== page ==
Secretary of State John F. Kerry said Saturday that progress had been made in the Mideast peace process but acknowledged that some of the most intractable disputes between Israelis and Palestinians were unresolved after more than 20 rounds of talks.
“This is hard work,” he told reporters after a 2 1/2-hour meeting with Palestinian President Mahmoud Abbas, their second in two days. Afterward, Kerry resumed his shuttle diplomacy by heading back to Jerusalem for his third set of discussions with Israeli Prime Minister Benjamin Netanyahu in as many days.
“We’re not there yet, but we are making progress,” Kerry said outside Abbas’s West Bank headquarters. “We are beginning to flesh out the toughest hurdles yet to be overcome.”
Kerry is trying to nudge Abbas and Netanyahu closer to a peace pact that would establish a Palestinian state alongside Israel. The talks have entered an intense phase aimed at getting the two sides to agree on a framework, but that agreement is not expected to be reached on this trip, Kerry’s 10th to the region for peace talks.
On Sunday, Kerry plans to meet with Jordan’s King Abdullah II and Foreign Minister Nasser Judeh in Amman. From there, he is to visit Saudi Arabia for talks with the king before returning to Jerusalem.
— Associated Press
The death toll from clashes between Islamist protesters and security forces in Egypt on Friday has risen to 17, a security official said Saturday, less than two weeks ahead of a key referendum on an amended constitution.
Meanwhile, 13 of the country’s most prominent human rights groups issued a report condemning the authorities’ human rights violations and recent arrests of political activists.
In the deadliest street battles in months, in Cairo and other cities on Friday, hundreds of Muslim Brotherhood members and their supporters threw firebombs and rocks at security forces, who responded with water cannons and tear gas. The streets were mostly calm Saturday.
Separately, Egypt’s Foreign Ministry summoned the Qatari ambassador in Cairo to “reject” a statement by Qatar’s government Friday expressing concerns about the increasing number of people killed at demonstrations in support of Egypt’s ousted Islamist president and the designation of the Muslim Brotherhood as a terrorist organization.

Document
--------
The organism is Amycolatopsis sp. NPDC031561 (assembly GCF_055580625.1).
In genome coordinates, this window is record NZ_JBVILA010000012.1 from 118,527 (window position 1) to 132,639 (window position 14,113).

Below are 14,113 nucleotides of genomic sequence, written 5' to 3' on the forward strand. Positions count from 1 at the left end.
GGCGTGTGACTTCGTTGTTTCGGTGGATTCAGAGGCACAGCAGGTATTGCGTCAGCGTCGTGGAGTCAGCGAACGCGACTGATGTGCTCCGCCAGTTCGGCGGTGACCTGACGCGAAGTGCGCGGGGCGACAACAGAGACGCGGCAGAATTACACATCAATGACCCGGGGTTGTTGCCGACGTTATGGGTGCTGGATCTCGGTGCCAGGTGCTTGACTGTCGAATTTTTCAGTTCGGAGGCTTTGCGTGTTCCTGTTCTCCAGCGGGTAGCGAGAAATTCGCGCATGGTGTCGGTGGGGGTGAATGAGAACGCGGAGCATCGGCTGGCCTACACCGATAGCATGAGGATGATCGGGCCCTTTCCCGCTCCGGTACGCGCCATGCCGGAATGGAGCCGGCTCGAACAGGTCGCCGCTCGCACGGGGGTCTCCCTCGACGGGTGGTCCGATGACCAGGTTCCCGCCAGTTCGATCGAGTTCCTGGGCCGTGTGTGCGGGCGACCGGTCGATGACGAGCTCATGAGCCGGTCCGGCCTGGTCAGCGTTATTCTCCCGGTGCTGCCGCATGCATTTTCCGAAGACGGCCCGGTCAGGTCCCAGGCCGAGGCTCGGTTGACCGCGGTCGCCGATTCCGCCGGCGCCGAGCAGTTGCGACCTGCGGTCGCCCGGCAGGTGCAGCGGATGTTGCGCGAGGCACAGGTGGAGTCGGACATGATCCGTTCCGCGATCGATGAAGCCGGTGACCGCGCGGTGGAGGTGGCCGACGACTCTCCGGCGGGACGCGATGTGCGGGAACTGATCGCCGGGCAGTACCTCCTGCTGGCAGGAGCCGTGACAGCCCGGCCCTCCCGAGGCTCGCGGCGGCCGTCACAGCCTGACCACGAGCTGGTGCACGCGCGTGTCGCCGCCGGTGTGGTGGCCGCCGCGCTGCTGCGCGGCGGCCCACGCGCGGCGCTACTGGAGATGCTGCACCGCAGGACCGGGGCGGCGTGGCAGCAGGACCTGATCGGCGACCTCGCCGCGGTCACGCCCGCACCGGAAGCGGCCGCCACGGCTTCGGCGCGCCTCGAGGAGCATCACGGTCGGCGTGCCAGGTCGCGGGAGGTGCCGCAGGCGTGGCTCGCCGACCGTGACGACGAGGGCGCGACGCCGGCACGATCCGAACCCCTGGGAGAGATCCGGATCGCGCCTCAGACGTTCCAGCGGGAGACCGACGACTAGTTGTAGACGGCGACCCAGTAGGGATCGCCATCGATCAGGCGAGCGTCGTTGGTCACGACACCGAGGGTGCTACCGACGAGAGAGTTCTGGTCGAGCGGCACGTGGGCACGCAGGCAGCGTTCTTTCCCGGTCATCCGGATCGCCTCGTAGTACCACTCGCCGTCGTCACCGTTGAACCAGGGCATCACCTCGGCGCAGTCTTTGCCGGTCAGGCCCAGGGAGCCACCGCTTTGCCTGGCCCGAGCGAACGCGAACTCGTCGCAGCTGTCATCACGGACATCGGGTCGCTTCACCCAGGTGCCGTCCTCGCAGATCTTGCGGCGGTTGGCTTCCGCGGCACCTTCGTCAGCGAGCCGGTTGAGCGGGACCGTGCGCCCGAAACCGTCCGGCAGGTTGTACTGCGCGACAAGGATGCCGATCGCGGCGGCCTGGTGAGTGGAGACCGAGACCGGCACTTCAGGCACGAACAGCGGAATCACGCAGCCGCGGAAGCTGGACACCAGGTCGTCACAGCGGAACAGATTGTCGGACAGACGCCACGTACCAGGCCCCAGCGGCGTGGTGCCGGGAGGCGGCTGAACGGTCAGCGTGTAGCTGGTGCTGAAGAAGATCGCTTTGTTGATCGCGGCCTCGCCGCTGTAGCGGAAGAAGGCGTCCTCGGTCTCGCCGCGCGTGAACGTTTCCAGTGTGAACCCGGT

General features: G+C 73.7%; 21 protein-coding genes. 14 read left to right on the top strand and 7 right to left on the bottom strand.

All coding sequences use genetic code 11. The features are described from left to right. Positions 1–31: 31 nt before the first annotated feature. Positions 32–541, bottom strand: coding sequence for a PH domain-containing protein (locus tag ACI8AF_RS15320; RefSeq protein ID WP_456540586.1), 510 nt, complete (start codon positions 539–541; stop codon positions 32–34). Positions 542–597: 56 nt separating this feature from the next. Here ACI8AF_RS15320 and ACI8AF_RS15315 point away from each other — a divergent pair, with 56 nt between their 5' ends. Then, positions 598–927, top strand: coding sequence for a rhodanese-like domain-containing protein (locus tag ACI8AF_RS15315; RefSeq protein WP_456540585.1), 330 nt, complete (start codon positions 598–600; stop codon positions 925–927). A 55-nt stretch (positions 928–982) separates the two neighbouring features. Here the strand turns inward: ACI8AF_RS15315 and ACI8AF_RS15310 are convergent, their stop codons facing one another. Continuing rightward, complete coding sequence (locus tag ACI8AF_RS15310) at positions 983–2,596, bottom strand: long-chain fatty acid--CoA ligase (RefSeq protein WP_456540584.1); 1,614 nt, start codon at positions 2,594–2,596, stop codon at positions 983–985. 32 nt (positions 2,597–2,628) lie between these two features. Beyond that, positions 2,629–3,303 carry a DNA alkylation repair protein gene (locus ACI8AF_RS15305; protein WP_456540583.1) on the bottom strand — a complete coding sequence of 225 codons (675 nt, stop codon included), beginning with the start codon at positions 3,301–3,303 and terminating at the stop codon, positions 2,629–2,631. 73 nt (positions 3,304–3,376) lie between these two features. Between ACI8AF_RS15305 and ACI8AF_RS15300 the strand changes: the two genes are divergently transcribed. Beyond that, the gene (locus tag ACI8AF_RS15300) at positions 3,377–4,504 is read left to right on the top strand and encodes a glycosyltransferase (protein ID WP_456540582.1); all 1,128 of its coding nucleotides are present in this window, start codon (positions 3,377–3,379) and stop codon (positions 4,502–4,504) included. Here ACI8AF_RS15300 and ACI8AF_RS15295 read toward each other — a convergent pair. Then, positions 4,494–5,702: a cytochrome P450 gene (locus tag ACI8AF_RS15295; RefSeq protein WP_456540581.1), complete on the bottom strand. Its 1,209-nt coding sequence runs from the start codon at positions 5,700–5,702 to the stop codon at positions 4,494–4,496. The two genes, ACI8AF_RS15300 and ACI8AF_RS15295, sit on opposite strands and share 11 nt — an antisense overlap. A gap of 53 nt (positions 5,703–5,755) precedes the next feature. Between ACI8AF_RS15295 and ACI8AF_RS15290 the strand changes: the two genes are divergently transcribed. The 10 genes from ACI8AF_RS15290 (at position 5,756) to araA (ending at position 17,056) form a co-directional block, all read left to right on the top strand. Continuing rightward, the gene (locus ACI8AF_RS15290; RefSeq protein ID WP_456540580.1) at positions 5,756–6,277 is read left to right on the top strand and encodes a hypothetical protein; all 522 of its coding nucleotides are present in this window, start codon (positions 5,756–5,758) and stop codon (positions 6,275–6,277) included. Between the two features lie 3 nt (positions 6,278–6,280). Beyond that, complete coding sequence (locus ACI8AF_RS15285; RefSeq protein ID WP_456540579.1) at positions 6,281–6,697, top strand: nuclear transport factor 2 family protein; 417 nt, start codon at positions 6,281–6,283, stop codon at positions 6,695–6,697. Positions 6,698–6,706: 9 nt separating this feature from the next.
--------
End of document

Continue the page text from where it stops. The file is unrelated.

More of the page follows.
— Associated Press
Afghan Taliban claim attack in Kabul: The Afghan Taliban claimed responsibility for an attack on a military convoy belonging to the NATO-led ISAF security force in Kabul, striking at the heart of the capital but causing no casualties. ISAF said only that there had been “an improvised explosive device detonation in the vicinity of Camp Eggers,” a base in the diplomatic quarter of the capital close to the German and Italian embassies.
Cambodian protesters cancel rally: Anti-government demonstrators said they had called off a mass rally planned for Sunday in the capital of Phnom Penh after a bloody crackdown on garment workers allied with the protest movement. The decision came hours after security guards and city workers, watched over by riot police, dismantled a camp occupied by demonstrators.
U.S. icebreaker to help Russian, Chinese ships: The United States is sending a heavy icebreaker to help free a Russian ship and a Chinese icebreaker gripped by Antarctic ice, the Coast Guard said, adding that the Polar Star is responding to a request for assistance from Australian, Russian and Chinese authorities. The Chinese vessel helped rescue 52 passengers from the Russian ship Thursday and found itself stuck next day.
Building collapses in India, killing at least 7: A five-story building under construction in the southern Indian state of Goa collapsed, killing at least seven workers. Dozens more were feared trapped under the rubble, police said. Authorities were trying to determine how many people were at the site in the city of Canacona when the structure crumpled.
— From news services